Then there’s the performance issues. Even buggy games like Fallout 3 or Skyrim have a certain charm, but the lack of any redeeming qualities make AMY almost unplayable at times. The game is poorly-optimized, and it shows in the cracks in the graphical presentation. The lesson here is fairly simple: make sure you can actually play the damn game before you release it. At least test it enough to make sure it doesn’t feel like a bicycle that’s falling apart beneath you.

However, the real problems with the game lie in the gameplay, which is boring, tedious, and a bunch of other mean words. To give you an idea of how bad it is, the first task in the game is to search out blood stains in a big, boring room with a radar that barely functions, which as it so happens, points us to problem number one: the game doesn’t work. Things just seem to happen at random, not just with the radar being no help at all, but the combat as well; sometimes you hit them, sometimes you don’t, sometimes they hit, sometimes you can dodge, sometimes you can’t, etc.

To be in a fight in AMY is truly horrifying, not because the game is scary (it’s not, also a problem for a “horror” game), but because if you die in combat, which happens a lot since combat sucks ass through a straw, you go back to the last checkpoint. By last checkpoint, I mean the beginning of the chapter (usually). Hands down, the biggest problem with AMY, and believe me, that’s a feat, is the checkpoint system. Why? It prevents you from finishing the game faster, which is almost a crime with a game this dull and awful.

Actually, let me rephrase that, because it isn’t a checkpoint system; that implies that there actually are checkpoints. If you’re lucky, there’s one for every hour of gameplay, and with a game this slow-paced and tedious, that is an enormous problem. The countless problems of the gameplay (shitty combat, brainless enemies, and the slowest ladder-climbing I’ve ever seen in a game) are made worse by the fact that you have to repeat most of it thanks to a cheap difficulty and the lack of sufficient checkpoints.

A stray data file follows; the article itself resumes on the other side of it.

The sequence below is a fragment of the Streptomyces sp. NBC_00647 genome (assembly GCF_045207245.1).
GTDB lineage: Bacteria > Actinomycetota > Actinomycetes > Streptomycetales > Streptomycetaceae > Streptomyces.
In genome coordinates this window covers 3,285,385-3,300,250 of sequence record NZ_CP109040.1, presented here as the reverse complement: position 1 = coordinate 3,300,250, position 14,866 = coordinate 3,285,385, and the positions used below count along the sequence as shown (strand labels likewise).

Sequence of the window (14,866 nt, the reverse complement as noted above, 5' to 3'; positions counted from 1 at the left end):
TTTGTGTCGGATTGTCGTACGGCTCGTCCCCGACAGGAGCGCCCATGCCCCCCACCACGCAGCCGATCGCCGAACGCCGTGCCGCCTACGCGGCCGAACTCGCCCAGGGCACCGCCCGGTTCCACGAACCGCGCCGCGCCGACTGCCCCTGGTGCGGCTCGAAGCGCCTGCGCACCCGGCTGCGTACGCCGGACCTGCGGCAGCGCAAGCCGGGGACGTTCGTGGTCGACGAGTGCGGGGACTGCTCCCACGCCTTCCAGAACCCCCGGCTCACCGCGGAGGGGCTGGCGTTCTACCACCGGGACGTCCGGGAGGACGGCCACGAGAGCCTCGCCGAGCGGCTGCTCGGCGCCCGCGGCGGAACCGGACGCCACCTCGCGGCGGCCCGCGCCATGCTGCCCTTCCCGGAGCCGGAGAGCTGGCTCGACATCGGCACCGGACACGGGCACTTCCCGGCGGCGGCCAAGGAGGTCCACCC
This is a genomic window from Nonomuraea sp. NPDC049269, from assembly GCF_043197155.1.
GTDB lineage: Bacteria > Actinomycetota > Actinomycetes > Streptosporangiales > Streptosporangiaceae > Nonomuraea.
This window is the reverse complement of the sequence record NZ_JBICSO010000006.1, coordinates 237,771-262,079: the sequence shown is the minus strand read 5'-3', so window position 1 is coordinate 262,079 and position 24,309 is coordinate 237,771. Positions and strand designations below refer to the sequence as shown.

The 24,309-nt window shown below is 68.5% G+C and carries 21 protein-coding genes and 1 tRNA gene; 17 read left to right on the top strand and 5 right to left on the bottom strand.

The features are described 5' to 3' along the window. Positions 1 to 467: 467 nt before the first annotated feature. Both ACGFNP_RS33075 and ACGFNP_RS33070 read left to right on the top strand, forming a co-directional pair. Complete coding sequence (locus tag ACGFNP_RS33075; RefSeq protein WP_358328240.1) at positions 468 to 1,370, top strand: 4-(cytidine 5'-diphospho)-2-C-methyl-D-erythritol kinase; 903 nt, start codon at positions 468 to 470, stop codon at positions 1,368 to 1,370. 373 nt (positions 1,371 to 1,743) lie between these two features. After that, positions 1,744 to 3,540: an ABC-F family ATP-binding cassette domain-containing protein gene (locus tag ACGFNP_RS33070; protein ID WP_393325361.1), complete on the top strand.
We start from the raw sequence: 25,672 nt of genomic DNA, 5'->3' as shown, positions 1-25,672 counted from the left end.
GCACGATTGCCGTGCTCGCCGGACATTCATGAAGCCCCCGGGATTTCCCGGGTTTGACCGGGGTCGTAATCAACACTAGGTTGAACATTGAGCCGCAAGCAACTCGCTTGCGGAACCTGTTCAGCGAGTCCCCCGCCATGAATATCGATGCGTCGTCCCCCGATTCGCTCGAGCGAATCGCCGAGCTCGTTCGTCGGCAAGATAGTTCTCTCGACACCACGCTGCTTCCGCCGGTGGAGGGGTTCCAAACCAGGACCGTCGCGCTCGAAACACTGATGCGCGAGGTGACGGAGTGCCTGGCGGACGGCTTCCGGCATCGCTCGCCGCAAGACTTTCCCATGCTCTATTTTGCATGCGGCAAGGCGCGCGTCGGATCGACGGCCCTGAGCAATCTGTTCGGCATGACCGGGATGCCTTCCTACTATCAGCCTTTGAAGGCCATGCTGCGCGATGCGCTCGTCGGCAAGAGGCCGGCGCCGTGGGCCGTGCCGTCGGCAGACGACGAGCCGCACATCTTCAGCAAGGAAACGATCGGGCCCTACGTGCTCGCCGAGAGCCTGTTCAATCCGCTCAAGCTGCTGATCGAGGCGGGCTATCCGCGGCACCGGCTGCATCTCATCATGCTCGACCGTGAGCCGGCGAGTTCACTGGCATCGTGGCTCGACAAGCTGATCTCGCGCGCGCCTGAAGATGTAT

I’ve talked about death in videogames before, and I mentioned that no punishment at all would hurt a game, and while this is true, AMY takes this too far. The idea is that the tension is higher when you know death means you’ll lose your progress, but it’s a cheap, manipulative feeling to die and have to repeat the segment. It’s not suspenseful, it’s just frustrating. The game, though a horror game, gets most of its scares from having to actually endure more of it.

Although, overall, I’d have to say AMY was a positive experience. It’s probably the worst game I’ve ever actually beaten, and it’s good to know what the bottom feels like. But going back to the entire point, AMY’s flaws have taught me quite a bit. Everything in the game is problematic. So when they are done so wrong, it only shows you how simple it is to do them right.